By Matthew Barrett
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Ed Miliband has often attacked the Government's policies on the NHS, accusing the current administration of either making cuts, or delivering a worse service than Mr Miliband implies Labour would have been delivering had they remained in government.
His attacks have often been undermined by Labour's record on the NHS in Wales. In the devolved administration in Wales, Labour will cut the health budget by £534 million in real terms between 2011-12 and 2014-15, including a cut of £246 million in real terms between 2011-12 and 2012-13, the biggest year-on year cut to the Welsh health budget since devolution began.
As a result, waiting times are higher in Wales, cancer patients are being denied life-prolonging drugs which they would have access to if they lived in England, and spending on medicines has "decreased at a faster rate than elsewhere in the UK", according to the Office for Health Economics.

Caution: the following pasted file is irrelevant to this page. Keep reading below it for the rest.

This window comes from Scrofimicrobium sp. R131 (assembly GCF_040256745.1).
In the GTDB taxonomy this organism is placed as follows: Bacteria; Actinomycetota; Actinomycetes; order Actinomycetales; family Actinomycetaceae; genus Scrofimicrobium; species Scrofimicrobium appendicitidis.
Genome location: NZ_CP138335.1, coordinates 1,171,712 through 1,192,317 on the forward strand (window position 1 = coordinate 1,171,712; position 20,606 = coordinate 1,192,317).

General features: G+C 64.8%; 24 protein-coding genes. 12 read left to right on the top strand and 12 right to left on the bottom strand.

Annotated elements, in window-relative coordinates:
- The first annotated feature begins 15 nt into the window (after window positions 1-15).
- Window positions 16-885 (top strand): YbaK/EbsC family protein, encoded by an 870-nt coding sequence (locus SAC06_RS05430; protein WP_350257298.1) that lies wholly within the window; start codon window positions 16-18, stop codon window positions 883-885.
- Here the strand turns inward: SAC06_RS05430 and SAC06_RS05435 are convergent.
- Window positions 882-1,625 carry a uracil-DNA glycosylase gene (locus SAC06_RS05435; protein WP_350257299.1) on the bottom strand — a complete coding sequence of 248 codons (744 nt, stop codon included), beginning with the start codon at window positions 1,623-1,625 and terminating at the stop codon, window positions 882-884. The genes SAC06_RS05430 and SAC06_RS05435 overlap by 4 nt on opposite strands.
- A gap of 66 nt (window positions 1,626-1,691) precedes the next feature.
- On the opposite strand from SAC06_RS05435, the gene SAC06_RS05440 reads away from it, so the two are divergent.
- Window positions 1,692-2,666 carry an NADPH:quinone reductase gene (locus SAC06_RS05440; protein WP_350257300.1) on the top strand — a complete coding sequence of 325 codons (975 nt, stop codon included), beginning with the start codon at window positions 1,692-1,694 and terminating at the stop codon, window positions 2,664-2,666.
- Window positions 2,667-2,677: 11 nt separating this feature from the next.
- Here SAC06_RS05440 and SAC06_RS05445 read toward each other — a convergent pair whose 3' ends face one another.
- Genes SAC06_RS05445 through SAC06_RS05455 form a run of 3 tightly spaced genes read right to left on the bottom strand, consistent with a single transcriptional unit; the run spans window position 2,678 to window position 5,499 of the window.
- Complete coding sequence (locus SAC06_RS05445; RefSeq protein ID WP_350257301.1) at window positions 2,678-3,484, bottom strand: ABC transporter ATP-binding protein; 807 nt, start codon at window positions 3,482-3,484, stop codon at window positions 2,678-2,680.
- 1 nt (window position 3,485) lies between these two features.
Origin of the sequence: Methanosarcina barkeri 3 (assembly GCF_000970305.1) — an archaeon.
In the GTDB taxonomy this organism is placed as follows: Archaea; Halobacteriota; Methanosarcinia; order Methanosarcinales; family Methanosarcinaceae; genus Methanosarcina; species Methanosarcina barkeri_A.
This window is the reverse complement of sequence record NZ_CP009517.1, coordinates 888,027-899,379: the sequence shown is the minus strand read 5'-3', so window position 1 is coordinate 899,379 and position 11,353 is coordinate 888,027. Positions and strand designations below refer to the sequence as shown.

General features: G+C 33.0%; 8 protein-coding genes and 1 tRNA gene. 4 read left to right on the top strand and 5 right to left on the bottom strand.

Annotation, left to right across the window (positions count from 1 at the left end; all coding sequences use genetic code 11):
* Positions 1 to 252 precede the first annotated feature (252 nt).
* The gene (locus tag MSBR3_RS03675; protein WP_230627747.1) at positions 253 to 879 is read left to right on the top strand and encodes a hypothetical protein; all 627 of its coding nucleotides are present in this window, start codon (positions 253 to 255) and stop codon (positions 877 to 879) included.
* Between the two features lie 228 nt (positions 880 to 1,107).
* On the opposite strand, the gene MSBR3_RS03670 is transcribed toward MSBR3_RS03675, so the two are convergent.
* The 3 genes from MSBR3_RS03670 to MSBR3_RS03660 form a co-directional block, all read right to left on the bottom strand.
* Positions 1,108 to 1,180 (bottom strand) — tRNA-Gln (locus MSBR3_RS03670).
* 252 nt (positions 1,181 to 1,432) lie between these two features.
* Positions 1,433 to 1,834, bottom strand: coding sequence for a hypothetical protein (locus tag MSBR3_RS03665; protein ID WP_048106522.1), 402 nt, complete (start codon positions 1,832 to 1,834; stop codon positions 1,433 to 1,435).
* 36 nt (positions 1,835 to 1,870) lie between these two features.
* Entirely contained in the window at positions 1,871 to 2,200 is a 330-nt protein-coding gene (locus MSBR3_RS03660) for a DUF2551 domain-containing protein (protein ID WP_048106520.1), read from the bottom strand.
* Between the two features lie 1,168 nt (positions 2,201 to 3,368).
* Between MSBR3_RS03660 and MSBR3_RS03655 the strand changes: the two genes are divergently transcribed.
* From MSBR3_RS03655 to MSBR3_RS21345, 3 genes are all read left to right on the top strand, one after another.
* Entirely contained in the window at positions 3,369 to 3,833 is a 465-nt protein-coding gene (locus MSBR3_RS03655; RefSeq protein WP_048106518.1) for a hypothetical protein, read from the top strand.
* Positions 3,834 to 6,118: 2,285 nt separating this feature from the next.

But now Ed Miliband is being undermined in Scotland. Scottish Labour leader Johann Lamont has proven to be a more sensible and mature leader than one might have predicted. This morning, she has acknowledged that the current free tuition system for Scottish students is "not sustainable", and contributions must be made towards university education in future.
Lamont, a former teacher, also made some hard-hitting criticisms of Scottish school and higher education performance, saying schools had once led the world but have now "fallen behind". She said: "We are no longer top of the table and a smug regard for past glories is damaging and dangerous".
The SNP attacks on Lamont were amusingly devoid of truth. Scottish "education secretary" Michael Russell said:
"Johann Lamont has now shown her true colours and they are Tory blue. There is barely a scintilla of difference between her plan to abolish free education and the disastrous fees regime introduced by the Tories south of the Border."
In stark contrast to Lamont's approach, Ed Miliband has consistently dodged the opportunity to acknowledge that the challenges Britain faces mean that any government in power at the moment would have to take a very serious look at some of the obligations and services the state currently finds itself providing.